That said, how to you prefer to move the HingeJoint? Are you familiar with using the target limits and positioning the joint as you require? If so, all you really need is the target angle, and I'll put that in an answer (for the score on the board, you know)...

**Answer** by JVene
·
Aug 22, 2018 at 03:30 AM

First, one must calculate the angle to the target. I'll assume rotation on the Z axis for the moment, because it uses the standard X, Y coordinates common to 2D discussion, but you can choose any axis (or two if you need to create a Quaternion accounting for a 3D angle in other situations).

First, you require a vector to the target point. This is simply something like:

```
Vector3 v = target - subject;
```

Where target and subject are Vector3 positions, subject is the position of the hinge pivot point, target is where you want to point. The result is v, a vector3, from which we'll use the x and y members for Atan2 (next).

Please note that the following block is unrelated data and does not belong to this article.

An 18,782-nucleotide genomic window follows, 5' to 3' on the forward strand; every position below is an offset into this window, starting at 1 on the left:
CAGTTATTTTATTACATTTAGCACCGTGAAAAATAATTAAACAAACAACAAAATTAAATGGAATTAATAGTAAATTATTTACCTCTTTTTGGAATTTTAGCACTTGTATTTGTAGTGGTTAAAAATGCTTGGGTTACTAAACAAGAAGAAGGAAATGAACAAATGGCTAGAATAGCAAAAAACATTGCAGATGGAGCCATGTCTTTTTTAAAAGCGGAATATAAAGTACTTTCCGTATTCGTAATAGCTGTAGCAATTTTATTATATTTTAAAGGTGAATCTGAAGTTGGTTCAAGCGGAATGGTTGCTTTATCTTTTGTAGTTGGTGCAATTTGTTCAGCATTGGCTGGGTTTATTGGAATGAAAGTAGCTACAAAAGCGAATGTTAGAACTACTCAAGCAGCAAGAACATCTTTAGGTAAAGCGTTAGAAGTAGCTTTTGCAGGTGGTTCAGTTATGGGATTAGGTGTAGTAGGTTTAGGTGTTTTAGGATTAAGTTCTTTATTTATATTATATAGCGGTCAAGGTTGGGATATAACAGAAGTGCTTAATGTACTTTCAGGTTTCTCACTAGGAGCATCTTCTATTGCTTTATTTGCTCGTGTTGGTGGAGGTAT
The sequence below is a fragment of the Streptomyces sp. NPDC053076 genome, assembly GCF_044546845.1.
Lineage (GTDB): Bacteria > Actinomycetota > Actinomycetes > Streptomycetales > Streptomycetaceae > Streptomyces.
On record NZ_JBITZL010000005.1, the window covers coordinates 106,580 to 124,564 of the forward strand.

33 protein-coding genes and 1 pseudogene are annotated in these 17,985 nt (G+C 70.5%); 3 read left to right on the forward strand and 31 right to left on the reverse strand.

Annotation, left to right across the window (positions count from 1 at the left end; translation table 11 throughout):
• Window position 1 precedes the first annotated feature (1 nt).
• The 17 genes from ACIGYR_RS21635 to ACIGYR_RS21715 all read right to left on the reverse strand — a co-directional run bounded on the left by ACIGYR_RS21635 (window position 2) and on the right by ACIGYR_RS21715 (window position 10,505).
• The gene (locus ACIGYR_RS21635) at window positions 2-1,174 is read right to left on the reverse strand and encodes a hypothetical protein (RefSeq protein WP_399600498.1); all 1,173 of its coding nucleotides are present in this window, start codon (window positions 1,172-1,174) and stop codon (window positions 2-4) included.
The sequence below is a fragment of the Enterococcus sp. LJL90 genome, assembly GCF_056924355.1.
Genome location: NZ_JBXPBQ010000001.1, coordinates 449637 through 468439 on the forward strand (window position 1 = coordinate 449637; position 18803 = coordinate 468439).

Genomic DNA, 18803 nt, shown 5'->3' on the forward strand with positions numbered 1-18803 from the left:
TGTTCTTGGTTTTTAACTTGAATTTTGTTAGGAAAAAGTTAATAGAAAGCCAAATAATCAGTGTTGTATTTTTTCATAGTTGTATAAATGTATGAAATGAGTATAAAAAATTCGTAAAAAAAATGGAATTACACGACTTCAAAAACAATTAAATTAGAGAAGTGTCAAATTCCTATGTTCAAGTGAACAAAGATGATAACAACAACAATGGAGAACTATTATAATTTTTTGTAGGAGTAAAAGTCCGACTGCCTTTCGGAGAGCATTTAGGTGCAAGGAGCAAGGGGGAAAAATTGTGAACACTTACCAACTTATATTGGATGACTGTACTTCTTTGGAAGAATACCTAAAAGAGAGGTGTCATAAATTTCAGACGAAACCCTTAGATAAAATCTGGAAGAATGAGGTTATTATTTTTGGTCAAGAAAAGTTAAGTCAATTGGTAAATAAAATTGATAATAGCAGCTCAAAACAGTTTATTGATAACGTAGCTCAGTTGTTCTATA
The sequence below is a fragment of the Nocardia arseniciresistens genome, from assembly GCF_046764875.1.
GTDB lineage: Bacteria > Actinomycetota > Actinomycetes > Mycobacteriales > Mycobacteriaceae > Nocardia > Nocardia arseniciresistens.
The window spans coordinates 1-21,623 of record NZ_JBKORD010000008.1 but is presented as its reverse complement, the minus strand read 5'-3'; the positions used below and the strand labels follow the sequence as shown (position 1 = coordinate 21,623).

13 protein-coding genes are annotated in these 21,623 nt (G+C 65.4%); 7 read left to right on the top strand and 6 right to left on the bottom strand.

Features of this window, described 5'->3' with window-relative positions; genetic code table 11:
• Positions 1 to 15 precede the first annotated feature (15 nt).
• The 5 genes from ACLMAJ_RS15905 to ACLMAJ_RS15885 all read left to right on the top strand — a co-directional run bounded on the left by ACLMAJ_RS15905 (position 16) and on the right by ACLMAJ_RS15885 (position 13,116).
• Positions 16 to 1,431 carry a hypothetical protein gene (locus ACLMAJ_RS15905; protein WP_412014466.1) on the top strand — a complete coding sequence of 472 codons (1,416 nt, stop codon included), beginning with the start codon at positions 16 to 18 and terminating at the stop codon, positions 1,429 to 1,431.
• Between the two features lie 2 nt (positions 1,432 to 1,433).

In trig, tangent is (in an oversimplified statement) y / x. There's an implied triangle involved and these are the two legs of that triangle in the y and x axis, where the point we're 'getting tangent' for is at the end of the hypotenuse of this implied right triangle (the other end is at the origin). The inverse trig function gives the angle, in radians, of this tangent. For C# in Unity that is something like:

```
float a_rad = Mathf.Atan2( v.y, v.x );
```

Note that some math libraries use x, y, but this one uses y, x, so attend the order with care.

This is in radians, but you'll probably require degrees, so: